In the process of designing the experience, we encountered several key questions. We bring them here not only as evidence of the difficulties involved in large multidisciplinary projects, but also as an indication of the kind of challenges designers may face when creating interventions aimed at challenging ontological presuppositions.

The first question has less to do with the experience itself and more to do with our own creative processes: To what extent should we perceive ourselves as curators, or inversely, as facilitators of collective design? The first position implies a top-down creative process, the second a more bottom-up approach. Our solution so far has been to try to combine both approaches. While all project members have complete autonomy over their research questions and goals, and some leeway in terms of the design affordances associated with those research agendas, the experience’s overarching design has truly been a collective effort. Though the price we pay in terms of time-to-completion may be steep (something that could also be attributed to the ambitious scope of the project), we hope this will result in a better design and a more meaningful experience for participants.


We see the arts as a way of knowing the world—a methodology for exploring, understanding, and building human realities.


The second question pertains to the kind of design strategies most suitable for articulating and conveying the three worlds: In what ways should the experience incorporate representational strategies, and in what ways should it pursue performative modalities, allowing participants to inhabit and interact with the worlds? This question not only brings out project members’ different conceptual and methodological backgrounds, but also touches on a panoply of related issues such as the difficulty of representing abstract concepts, the challenge of communicating coexisting future possibilities, the kinds of biases that accompany different representational strategies, and the kinds of experiences we would like participants to have.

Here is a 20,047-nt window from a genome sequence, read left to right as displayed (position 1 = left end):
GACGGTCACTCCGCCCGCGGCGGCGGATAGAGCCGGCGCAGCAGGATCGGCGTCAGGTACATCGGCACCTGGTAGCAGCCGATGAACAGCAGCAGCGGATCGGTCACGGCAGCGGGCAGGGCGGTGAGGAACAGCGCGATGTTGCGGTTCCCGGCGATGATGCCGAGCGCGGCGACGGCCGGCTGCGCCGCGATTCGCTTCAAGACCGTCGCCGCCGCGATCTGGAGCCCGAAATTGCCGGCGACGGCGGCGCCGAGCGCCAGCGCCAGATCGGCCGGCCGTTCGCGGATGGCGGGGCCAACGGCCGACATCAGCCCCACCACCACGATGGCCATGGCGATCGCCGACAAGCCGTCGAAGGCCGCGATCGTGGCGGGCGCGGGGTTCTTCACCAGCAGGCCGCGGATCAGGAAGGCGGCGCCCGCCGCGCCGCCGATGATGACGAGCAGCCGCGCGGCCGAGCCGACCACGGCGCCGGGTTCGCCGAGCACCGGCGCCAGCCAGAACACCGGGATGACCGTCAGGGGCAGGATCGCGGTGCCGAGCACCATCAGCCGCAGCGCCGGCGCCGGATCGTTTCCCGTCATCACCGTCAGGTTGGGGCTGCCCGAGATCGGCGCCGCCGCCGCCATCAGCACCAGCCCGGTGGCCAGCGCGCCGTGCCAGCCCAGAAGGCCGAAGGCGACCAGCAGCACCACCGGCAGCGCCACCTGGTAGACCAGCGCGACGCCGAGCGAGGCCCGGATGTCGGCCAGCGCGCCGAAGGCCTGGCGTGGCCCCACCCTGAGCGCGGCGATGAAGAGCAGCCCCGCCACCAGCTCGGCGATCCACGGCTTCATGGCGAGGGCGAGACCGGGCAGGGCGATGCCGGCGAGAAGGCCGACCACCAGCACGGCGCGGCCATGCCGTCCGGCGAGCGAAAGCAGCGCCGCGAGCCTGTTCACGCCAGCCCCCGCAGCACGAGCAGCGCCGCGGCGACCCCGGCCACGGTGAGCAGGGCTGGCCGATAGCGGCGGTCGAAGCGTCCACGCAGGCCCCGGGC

Considerations of user experiences are also the context for the third and final question: Insofar as we hope that participants would walk away from the experience with a heightened sense of agency, what form should that agency take? To be clear, the project aims not to change participant behavior but rather to affect participants’ perceptions of the world and their attitudes toward the possibility of acting upon it. To this extent, we have posited a spectrum of agency that spans from, on the “weaker” side, a form of interpretative agency we would otherwise associate with spectatorship, to a “deeper” form of agency that we are calling ontological agency. This type of agency pertains to participants’ ability to contemplate and affect the conceptual structures that potentiate future possibility—to reconsider values, worldviews, and potentials to remake the world. If we are successful, the experience will conjure the latter.